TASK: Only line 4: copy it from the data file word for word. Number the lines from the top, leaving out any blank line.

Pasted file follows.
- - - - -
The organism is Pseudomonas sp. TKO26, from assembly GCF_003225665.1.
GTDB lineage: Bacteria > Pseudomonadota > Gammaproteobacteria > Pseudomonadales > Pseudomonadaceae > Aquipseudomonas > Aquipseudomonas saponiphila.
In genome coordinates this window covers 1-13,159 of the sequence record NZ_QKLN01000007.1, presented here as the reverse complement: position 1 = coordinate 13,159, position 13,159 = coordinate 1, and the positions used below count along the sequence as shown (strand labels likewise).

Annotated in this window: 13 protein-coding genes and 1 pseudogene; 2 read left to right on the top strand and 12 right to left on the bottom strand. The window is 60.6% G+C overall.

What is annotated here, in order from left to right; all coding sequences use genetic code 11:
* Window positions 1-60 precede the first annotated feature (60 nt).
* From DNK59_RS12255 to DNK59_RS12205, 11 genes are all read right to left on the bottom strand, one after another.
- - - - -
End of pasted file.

Annotated in this window: 13 protein-coding genes and 1 pseudogene; 2 read left to right on the top strand and 12 right to left on the bottom strand. The window is 60.6% G+C overall.